Panel Discusses Changing Water/Wastewater Market

What Keeps You Up At Night? This was the final question posed to a five-star panel of industry experts who participated in a discussion on the "Power of Change: Reinventing the Water & Wastewater Industry" during WWEMAs 89th Annual Meeting held in LaQuinta, Calif., Nov. 20-22. They came from diverse sectors of the industry, yet shared a common challenge: To provide the best service for their customer and remain competitive in a rapidly changing industry.

What Keeps You Up At Night? This was the final question posed to a five-star panel of industry experts who participated in a discussion on the "Power of Change: Reinventing the Water & Wastewater Industry" during WWEMAs 89th Annual Meeting held in LaQuinta, Calif., Nov. 20-22. They came from diverse sectors of the industry, yet shared a common challenge: To provide the best service for their customer and remain competitive in a rapidly changing industry.

"For a long time, government didnt think it had any customers," said Gail McPherson, manager of the City of Riversides Wastewater Division. With the threat of privatization looming over every city managers head, "we need to put the focus on the customer," she said.

Her challenge — what keeps her up at night — is to find ways to continue providing clean water at the lowest price to the user.

"Finding leadership at all levels of the organization in order to thrive in a global market" is the challenge facing Phil Hall, chairman of CH2M Hill, who represented the consulting engineers perspective on the panel. "The 1990s is an era of globalization requiring mobilization of capital and an unprecedented focus on productivity, R&D investment and personnel training," Hall said. "There will be continued pressure placed on margins resulting in further consolidations in the industry," he said.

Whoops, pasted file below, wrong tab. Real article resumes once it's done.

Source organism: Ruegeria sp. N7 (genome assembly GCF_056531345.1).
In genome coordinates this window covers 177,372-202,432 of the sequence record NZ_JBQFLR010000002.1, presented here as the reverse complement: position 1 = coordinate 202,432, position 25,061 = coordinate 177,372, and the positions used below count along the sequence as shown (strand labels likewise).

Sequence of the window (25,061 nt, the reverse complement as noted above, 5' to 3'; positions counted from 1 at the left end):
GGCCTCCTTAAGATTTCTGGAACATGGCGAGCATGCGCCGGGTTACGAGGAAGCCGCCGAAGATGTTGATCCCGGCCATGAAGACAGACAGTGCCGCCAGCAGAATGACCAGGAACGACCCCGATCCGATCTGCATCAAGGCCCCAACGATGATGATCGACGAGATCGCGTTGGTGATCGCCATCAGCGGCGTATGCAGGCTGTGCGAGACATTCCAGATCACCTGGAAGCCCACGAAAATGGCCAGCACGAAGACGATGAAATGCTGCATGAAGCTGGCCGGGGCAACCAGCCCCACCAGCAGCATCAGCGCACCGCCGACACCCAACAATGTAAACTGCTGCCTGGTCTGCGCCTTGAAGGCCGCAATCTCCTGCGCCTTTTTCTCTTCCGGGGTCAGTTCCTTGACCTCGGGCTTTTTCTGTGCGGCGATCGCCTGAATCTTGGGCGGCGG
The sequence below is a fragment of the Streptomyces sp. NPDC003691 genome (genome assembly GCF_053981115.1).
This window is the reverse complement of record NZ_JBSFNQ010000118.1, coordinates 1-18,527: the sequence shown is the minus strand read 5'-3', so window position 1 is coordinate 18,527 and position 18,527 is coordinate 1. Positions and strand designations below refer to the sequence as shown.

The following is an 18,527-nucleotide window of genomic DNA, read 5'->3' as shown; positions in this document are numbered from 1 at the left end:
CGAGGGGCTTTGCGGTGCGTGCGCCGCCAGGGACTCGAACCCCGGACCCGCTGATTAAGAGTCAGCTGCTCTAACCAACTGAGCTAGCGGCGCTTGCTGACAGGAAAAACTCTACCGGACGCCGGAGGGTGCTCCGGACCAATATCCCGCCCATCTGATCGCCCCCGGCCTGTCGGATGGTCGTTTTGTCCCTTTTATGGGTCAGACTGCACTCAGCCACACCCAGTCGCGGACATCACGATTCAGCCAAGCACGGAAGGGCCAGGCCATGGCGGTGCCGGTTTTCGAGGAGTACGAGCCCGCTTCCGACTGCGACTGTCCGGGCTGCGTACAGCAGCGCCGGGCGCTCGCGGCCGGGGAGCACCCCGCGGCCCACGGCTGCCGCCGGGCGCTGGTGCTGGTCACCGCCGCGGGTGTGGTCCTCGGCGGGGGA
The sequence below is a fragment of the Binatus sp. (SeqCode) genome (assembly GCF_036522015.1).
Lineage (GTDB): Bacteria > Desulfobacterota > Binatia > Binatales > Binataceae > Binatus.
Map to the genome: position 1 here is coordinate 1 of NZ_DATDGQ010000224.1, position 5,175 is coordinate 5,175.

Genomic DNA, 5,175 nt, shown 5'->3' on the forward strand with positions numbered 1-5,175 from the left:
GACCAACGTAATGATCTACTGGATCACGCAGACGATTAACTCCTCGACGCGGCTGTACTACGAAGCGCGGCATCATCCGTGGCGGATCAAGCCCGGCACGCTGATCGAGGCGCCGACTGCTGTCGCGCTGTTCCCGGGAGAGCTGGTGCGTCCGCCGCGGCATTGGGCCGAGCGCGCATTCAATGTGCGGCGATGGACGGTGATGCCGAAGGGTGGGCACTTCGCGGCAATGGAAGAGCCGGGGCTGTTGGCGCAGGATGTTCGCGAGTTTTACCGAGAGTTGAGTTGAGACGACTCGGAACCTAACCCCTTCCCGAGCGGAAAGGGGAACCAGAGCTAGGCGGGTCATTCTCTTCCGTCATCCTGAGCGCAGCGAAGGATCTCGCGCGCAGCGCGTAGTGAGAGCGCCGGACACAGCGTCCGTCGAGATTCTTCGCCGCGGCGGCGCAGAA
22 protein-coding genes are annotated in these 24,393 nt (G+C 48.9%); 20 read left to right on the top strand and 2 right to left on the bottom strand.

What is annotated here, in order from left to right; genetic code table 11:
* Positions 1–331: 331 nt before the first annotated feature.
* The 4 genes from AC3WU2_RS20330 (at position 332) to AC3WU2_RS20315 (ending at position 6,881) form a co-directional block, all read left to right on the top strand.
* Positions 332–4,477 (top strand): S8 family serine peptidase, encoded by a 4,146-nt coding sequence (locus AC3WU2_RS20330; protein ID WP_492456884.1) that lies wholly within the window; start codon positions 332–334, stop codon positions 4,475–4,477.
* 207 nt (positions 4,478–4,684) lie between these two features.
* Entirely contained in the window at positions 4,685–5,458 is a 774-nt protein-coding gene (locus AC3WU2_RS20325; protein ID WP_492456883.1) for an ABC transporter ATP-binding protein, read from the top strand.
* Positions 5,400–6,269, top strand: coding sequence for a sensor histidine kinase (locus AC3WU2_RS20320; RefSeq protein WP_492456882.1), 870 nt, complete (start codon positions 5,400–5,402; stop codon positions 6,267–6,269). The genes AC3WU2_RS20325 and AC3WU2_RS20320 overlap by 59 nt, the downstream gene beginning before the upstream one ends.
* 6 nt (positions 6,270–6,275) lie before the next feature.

Nobody is better aware of this than Andy Seidel, head of U. S. Filters $800 million wastewater business, who spoke on behalf of the equipment manufacturers.

#147;It is inconceivable to us that returns are so low in our industry and we arent dominant overseas" he said, adding that the market was too fragmented to make money. "Consolidation and technology integration was inevitable," he noted, while acknowledging that the challenge for his company now is to remain on top and not become complacent.

Complacency is not likely to come to the manufacturer rep community, according to Jon Coombs, president of Coombs-Hopkins.

"We are returning to the 1960s, moving back to an oligopoly with U.S. Filter and the seven dwarfs," he said. "Reps feel threatened by the mergers taking place in the industry and know they need to associate with the big companies in order to survive," he added. "Still, the industry needs reps because they play a major role in the creation of design/build jobs before the manufacturers even know about them."

"Design/build is here to stay," noted Peter Filanc, CEO of J. R. Filanc Construction Company, speaking on behalf of the contractors. He reported that 18 to 20 states already permit use of design/build for public sector projects, with more on the way, adding that this is good for WWEMA members "since contractors will want to buy the best equipment if they are going to be responsible for the entire project," Filanc said.

"Demand by owners to furnish extended warranties will make contractors buy better equipment as well," he added.

When asked what keeps him up at night, Filanc eloquently replied, "the need to reinvent ourselves and develop a culture where we can monitor change, respond to change, and become more adaptable to change."

Given the theme of this years Annual Meeting — "The Power of Change: Looking Forward to the New Millennium" — we couldnt have said it better!

"The 1990s is an era of globalization requiring mobilization of capital and an unprecedented focus on productivity, R&D investment and personnel training."

— Phil Hall,
chairman of CH2M Hill

More in Lab / Sampling / Analytical
Wastewater treatment 4.0
Sponsored
Wastewater treatment 4.0